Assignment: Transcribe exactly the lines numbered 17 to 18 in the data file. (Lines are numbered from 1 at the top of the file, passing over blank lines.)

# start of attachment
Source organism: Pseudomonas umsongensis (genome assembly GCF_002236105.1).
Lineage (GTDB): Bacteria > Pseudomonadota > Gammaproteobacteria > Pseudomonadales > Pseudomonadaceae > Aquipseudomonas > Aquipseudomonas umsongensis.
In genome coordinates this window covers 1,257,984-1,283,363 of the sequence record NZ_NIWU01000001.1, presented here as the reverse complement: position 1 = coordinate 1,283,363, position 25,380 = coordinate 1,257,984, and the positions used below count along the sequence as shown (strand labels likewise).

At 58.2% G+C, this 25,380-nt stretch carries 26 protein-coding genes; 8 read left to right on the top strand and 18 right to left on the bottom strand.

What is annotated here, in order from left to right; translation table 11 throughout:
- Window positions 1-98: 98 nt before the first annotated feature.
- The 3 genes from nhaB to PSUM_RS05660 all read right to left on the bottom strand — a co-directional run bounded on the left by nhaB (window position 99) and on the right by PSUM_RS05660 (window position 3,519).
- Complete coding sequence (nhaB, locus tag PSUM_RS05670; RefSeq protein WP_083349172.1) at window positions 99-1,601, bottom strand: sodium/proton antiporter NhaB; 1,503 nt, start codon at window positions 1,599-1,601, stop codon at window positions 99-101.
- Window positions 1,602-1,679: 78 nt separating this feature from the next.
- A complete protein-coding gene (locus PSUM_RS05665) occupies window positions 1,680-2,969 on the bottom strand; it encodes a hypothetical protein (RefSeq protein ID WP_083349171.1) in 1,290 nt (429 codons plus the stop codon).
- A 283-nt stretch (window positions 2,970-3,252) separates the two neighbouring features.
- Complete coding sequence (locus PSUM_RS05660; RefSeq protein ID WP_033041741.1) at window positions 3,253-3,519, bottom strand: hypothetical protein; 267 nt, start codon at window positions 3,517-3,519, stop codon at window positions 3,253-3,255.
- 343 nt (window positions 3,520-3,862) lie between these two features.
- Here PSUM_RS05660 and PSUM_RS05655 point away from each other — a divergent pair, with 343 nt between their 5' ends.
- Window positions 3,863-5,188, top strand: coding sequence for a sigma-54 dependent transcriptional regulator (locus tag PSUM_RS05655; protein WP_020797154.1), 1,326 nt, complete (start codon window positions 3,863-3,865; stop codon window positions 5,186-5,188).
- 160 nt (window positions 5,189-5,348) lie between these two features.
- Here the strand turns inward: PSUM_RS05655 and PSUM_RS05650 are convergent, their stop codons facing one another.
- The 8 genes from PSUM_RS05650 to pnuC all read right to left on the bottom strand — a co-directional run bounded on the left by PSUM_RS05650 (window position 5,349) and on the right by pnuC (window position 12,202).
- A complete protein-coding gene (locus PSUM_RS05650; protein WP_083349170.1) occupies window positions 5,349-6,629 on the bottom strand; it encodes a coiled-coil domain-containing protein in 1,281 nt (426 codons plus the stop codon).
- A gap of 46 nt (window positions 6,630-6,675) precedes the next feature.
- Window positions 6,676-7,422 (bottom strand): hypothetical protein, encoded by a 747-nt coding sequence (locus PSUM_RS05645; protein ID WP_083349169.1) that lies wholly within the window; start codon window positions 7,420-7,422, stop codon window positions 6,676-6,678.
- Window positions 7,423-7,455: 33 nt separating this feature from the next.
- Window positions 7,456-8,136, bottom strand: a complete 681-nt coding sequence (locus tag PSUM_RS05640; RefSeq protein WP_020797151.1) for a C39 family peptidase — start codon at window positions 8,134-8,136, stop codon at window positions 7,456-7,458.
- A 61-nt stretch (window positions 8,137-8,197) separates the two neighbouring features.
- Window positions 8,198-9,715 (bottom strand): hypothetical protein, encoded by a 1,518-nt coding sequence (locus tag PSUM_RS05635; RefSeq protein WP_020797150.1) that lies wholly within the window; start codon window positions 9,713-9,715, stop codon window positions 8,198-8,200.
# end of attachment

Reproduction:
- Here the strand turns inward: PSUM_RS05655 and PSUM_RS05650 are convergent, their stop codons facing one another.
- The 8 genes from PSUM_RS05650 to pnuC all read right to left on the bottom strand — a co-directional run bounded on the left by PSUM_RS05650 (window position 5,349) and on the right by pnuC (window position 12,202).